During a stump meeting in the Naryn region on September 22, Babanov articulated his concerns in more detail. “In every village, in every district, mayors and other public officials are working with the population, campaigning,” he said.
Among the officials that have publicly endorsed Jeenbekov are deputy prime minister Duishenbek Zilaliyev. Calls for his resignation for abuse of authority have gone unheeded.
In an even more egregious case, documented in a secretly produced recording, a teacher at the Kyrgyz State Law Academy can be heard threatening students with expulsion unless they vote for Jeenbekov. Prosecutors say they have initiated a criminal case over the incident.
Babanov also complained that he had been reprimanded by election officials about some of his election posters, which vote organizers said featured pictures of people who had not given permission for their image to be used.
“In one photo there are two people looking at me. One of them is then Osh governor [and rival candidate] Jeenbekov, and the second is a minister of emergency situations that I appointed myself. Before any campaign material is produced it has to be approved by the Central Election Commission. They themselves authorized me to put up these posters, and [later] they issued me with a warning,” Babanov told the crowd in Naryn.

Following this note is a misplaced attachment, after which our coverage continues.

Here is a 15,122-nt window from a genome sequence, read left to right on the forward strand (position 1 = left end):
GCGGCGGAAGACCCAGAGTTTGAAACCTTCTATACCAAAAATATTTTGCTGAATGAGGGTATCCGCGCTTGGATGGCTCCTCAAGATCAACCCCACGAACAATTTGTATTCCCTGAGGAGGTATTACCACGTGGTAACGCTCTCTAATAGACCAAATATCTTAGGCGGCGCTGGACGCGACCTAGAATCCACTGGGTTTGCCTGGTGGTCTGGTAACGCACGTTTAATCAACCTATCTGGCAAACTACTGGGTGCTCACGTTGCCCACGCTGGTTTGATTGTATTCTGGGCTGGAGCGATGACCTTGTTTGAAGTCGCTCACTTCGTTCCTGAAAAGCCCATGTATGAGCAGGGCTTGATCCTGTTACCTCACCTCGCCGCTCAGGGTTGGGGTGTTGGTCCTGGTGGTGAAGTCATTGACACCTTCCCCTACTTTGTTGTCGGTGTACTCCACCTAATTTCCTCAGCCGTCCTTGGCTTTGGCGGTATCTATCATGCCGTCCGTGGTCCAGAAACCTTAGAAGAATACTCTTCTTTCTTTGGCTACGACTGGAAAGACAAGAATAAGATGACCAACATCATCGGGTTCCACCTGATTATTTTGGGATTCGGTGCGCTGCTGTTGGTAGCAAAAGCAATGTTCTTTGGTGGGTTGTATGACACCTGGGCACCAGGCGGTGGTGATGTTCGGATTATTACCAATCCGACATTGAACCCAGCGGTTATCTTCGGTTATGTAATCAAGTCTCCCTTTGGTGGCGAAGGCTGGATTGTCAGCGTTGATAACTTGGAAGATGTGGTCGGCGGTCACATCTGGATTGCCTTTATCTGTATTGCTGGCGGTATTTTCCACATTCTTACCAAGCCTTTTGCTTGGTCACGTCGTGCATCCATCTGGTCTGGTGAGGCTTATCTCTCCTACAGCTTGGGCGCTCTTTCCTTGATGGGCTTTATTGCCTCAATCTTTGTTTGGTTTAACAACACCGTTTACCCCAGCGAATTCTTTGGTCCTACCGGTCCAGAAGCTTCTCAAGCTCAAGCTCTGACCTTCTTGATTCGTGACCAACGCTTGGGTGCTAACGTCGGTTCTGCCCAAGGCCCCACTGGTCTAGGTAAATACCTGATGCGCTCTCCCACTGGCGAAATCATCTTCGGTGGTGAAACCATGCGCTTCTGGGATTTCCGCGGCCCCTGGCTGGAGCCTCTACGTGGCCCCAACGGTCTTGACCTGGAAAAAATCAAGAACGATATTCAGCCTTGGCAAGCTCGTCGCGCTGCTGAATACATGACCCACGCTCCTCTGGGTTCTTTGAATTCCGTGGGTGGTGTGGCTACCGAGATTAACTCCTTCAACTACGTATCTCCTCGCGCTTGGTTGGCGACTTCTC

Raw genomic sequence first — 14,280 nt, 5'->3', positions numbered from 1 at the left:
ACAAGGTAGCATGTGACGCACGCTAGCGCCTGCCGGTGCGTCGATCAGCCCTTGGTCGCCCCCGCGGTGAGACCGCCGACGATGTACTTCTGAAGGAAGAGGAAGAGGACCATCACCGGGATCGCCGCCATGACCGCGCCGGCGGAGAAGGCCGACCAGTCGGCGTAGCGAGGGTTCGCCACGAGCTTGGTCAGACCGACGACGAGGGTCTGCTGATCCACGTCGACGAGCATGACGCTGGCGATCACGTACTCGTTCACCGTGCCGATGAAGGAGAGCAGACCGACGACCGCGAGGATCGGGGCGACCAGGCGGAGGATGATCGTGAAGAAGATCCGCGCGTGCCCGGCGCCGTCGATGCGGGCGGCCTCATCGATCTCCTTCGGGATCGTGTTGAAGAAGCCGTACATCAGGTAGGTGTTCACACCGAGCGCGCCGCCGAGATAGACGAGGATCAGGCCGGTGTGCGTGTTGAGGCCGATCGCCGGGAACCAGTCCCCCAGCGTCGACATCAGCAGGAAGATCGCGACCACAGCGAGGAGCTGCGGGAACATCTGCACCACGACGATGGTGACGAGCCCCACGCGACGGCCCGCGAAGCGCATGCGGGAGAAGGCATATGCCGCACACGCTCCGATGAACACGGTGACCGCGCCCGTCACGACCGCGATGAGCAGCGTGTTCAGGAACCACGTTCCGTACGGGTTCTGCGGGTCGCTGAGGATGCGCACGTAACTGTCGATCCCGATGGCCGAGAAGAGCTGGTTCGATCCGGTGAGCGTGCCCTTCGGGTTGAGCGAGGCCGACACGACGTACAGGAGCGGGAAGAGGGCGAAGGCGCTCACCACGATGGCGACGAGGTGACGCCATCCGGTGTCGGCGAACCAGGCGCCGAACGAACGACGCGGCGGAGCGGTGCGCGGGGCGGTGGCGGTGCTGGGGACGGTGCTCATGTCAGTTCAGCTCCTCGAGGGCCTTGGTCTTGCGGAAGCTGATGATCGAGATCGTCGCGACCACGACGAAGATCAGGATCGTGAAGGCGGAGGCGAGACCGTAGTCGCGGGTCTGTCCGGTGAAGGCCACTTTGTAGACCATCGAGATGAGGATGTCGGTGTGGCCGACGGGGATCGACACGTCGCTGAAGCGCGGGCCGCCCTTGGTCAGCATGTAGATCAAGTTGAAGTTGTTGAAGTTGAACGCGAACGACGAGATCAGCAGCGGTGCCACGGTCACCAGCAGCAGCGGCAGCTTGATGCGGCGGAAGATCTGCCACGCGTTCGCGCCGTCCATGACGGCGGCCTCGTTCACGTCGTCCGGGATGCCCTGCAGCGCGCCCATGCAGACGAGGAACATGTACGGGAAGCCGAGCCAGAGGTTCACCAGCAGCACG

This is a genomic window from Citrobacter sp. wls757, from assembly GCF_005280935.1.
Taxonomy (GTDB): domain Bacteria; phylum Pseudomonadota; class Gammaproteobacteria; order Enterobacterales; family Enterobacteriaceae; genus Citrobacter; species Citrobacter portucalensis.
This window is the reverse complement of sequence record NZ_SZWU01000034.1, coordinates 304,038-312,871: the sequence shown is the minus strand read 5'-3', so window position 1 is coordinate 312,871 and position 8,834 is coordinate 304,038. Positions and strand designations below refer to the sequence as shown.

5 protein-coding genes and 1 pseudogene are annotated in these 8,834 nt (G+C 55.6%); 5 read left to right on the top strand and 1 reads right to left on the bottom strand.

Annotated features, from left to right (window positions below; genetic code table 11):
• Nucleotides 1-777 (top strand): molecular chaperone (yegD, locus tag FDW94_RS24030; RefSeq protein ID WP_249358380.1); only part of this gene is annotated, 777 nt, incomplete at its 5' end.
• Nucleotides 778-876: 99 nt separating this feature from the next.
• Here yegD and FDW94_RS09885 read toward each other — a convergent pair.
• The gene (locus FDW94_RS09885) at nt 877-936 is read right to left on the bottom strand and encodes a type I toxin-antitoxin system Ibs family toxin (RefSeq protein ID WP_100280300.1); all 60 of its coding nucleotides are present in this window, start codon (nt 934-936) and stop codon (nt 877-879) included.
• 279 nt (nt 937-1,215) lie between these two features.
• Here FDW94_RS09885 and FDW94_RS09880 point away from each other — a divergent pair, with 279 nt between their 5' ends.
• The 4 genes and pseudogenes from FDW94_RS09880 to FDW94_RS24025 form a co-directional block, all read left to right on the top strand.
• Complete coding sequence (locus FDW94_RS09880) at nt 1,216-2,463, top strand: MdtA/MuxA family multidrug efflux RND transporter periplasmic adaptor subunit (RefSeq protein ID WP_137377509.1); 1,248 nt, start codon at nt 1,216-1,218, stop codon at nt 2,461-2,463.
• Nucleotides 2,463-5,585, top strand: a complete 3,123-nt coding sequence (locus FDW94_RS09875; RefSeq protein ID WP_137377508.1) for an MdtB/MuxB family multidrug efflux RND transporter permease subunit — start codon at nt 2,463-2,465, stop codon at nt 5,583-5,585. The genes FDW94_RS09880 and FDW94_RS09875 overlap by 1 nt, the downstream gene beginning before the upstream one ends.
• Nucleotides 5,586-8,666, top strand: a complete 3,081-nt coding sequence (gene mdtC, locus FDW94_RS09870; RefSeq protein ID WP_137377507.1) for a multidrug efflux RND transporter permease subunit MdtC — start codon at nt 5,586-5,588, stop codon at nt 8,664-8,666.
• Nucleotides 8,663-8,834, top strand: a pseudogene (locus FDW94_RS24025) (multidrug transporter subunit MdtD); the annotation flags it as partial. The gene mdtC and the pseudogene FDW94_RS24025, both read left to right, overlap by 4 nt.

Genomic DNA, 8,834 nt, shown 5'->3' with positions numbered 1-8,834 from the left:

Political consultant Svetlana Moldogaziyeva said that surveys indicate that Babanov is drawing support from younger voters, in the north, where his following is greater, as well as in the south. Jeenbekov is presumed to be hugely favored by administrative elites, but his association with the incumbent ruling party could act against him, Moldogaziyeva opined.
“There are now a lot people set against Jeenbekov. They are not opposed to him personally. Rather, they are against the ruling authorities, which they have gotten sick of. And yet Jeenbekov is, in fact, actually quite measured, restrained and reliable. But young people prefer somebody more energetic, like Babanov,” Moldogaziyeva said.
Moldogaziyeva speaks for an indubitably huge cross-section of the electorate, however, when she expresses disparagement for the entire process.
“It is clear that we are not choosing the most deserving candidate — just the lesser of two evils,” she said.
Nurjamal Djanibekova is a reporter based in Bishkek, Kyrgyzstan.